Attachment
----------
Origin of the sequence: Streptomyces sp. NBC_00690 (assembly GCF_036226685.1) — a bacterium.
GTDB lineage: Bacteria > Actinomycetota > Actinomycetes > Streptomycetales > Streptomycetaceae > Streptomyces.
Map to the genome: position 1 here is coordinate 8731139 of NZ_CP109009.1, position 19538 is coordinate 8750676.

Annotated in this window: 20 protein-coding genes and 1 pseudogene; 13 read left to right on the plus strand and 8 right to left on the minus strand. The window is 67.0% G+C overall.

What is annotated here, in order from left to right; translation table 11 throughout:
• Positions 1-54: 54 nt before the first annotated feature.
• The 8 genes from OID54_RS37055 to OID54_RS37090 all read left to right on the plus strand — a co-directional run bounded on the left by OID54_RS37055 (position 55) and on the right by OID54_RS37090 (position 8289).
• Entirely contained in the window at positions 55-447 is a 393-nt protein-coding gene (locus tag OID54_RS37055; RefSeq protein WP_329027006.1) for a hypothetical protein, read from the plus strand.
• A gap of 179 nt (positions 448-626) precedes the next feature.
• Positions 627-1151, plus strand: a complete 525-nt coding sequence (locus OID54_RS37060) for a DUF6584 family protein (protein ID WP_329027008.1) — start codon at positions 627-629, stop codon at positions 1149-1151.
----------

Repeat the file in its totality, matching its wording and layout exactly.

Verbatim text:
Origin of the sequence: Streptomyces sp. NBC_00690 (assembly GCF_036226685.1) — a bacterium.
GTDB lineage: Bacteria > Actinomycetota > Actinomycetes > Streptomycetales > Streptomycetaceae > Streptomyces.
Map to the genome: position 1 here is coordinate 8731139 of NZ_CP109009.1, position 19538 is coordinate 8750676.

Annotated in this window: 20 protein-coding genes and 1 pseudogene; 13 read left to right on the plus strand and 8 right to left on the minus strand. The window is 67.0% G+C overall.

What is annotated here, in order from left to right; translation table 11 throughout:
• Positions 1-54: 54 nt before the first annotated feature.
• The 8 genes from OID54_RS37055 to OID54_RS37090 all read left to right on the plus strand — a co-directional run bounded on the left by OID54_RS37055 (position 55) and on the right by OID54_RS37090 (position 8289).
• Entirely contained in the window at positions 55-447 is a 393-nt protein-coding gene (locus tag OID54_RS37055; RefSeq protein WP_329027006.1) for a hypothetical protein, read from the plus strand.
• A gap of 179 nt (positions 448-626) precedes the next feature.
• Positions 627-1151, plus strand: a complete 525-nt coding sequence (locus OID54_RS37060) for a DUF6584 family protein (protein ID WP_329027008.1) — start codon at positions 627-629, stop codon at positions 1149-1151.